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Pneumocystis jirovecii 

Pneumocystis jirovecii

Pneumocystis jirovecii

Robert F. Miller

and Laurence Huang


July 30, 2015: This chapter has been re-evaluated and remains up-to-date. No changes have been necessary.


Early initiation of antiretroviral therapy associated with reduced mortality in HIV-infected patients presenting with opportunistic infections.

Updated on 31 May 2012. The previous version of this content can be found here.
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date: 28 April 2017

The ascomycete fungus Pneumocystis jirovecii (previously called Pneumocystis carinii) is the cause of pneumocystis pneumonia (PCP) in humans, which occurs largely among people with impaired CD4+ T-lymphocyte function or numbers, e.g those infected with HIV, or organ transplant recipients taking therapeutic immunosuppressive agents. The organism is restricted to humans, and disease is now thought to arise from de novo infection by inhalation from an exogenous source.

Clinical features and diagnosis—presentation of PCP is nonspecific, with progressive dyspnoea and nonproductive cough. Examination of the chest is typically normal, but fine bibasal end-inspiratory crackles may be heard. Diagnosis is usually by demonstration of organisms on microscopy (preferably with immunofluorescence staining) of induced sputum or bronchoalveolar lavage fluid.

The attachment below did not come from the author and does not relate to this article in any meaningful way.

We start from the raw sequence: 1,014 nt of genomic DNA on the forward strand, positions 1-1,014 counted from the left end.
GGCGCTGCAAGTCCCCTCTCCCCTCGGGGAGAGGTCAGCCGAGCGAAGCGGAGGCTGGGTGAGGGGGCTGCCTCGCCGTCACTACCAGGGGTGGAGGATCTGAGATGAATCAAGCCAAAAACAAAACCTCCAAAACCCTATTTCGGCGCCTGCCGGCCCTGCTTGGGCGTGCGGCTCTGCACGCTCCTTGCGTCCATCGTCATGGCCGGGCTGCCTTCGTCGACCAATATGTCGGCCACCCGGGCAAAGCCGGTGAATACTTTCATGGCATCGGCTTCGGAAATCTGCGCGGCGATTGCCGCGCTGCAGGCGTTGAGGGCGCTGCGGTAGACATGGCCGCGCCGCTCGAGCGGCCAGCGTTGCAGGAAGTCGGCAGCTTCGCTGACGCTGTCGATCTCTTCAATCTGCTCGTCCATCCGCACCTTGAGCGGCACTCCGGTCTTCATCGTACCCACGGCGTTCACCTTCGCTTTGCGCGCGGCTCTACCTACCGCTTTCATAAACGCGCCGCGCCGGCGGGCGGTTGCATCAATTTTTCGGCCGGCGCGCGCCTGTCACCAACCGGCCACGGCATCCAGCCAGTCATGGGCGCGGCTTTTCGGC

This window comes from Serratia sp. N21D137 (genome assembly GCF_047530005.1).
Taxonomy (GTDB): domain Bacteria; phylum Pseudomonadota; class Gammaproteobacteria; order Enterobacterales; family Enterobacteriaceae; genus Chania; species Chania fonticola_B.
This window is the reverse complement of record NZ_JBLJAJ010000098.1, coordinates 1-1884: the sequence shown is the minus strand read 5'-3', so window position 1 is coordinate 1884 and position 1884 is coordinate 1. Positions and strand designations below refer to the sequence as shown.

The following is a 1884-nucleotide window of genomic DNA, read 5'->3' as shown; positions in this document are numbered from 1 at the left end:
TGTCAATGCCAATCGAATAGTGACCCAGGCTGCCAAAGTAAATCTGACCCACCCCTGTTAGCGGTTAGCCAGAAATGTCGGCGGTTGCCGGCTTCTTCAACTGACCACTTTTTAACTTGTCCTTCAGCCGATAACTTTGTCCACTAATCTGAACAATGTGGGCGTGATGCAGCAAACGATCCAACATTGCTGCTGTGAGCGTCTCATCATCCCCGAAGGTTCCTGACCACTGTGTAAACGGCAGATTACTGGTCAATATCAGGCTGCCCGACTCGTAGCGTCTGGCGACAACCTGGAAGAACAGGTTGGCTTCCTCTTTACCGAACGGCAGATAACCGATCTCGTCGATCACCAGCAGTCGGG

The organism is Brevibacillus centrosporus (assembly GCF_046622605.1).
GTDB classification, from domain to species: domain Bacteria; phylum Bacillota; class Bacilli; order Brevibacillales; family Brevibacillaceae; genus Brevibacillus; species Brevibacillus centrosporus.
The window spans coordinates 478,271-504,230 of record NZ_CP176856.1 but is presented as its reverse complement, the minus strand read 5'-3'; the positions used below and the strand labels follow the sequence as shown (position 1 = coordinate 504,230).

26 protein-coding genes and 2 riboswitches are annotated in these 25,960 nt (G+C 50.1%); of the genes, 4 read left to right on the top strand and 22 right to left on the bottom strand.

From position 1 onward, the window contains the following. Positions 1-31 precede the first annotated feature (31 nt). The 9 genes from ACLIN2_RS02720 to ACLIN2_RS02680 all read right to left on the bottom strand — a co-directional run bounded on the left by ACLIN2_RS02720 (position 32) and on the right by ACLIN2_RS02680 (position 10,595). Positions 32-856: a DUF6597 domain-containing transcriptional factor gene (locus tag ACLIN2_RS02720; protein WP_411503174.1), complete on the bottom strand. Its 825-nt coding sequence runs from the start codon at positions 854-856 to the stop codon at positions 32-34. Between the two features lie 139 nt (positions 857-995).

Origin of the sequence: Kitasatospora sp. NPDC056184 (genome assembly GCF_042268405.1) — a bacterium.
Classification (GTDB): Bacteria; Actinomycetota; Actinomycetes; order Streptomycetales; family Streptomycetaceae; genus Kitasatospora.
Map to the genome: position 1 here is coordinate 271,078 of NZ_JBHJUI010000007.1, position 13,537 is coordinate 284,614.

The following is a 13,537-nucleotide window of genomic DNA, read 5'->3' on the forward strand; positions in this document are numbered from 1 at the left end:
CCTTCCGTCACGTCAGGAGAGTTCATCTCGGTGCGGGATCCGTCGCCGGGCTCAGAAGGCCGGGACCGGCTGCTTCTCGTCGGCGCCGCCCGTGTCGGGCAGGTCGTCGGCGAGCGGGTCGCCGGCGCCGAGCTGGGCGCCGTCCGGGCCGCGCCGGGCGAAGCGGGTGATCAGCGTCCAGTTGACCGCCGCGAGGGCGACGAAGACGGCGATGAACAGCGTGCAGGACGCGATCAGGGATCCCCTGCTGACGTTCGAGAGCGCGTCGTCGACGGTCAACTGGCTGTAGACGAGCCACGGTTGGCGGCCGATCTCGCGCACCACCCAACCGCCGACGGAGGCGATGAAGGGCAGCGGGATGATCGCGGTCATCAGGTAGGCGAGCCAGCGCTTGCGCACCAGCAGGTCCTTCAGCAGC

Treatment and prognosis—aside from supportive care, first-line therapy of PCP is sulphamethoxazole–trimethoprim (co-trimoxazole, which has a high rate of treatment-limiting adverse drug reactions), with adjunctive corticosteroids indicated for those with severe disease. In patients whose disease is failing to respond, or those intolerant of co-trimoxazole, the main alternatives are intravenous pentamidine or clindamycin with primaquine. Among HIV-infected patients, recent data suggest that early initiation of antiretroviral therapy is beneficial.

Prevention—primary prophylaxis is recommended for (1) HIV-infected patients—when the CD4 count falls below 200 cells/µl or they have HIV-constitutional features or other AIDS-defining diagnoses; and (2) other at risk groups—e.g. some organ transplant recipients. Secondary prophylaxis is given after an episode of PCP. The first-choice prophylactic agent is co-trimoxazole; alternative options include nebulized pentamidine.

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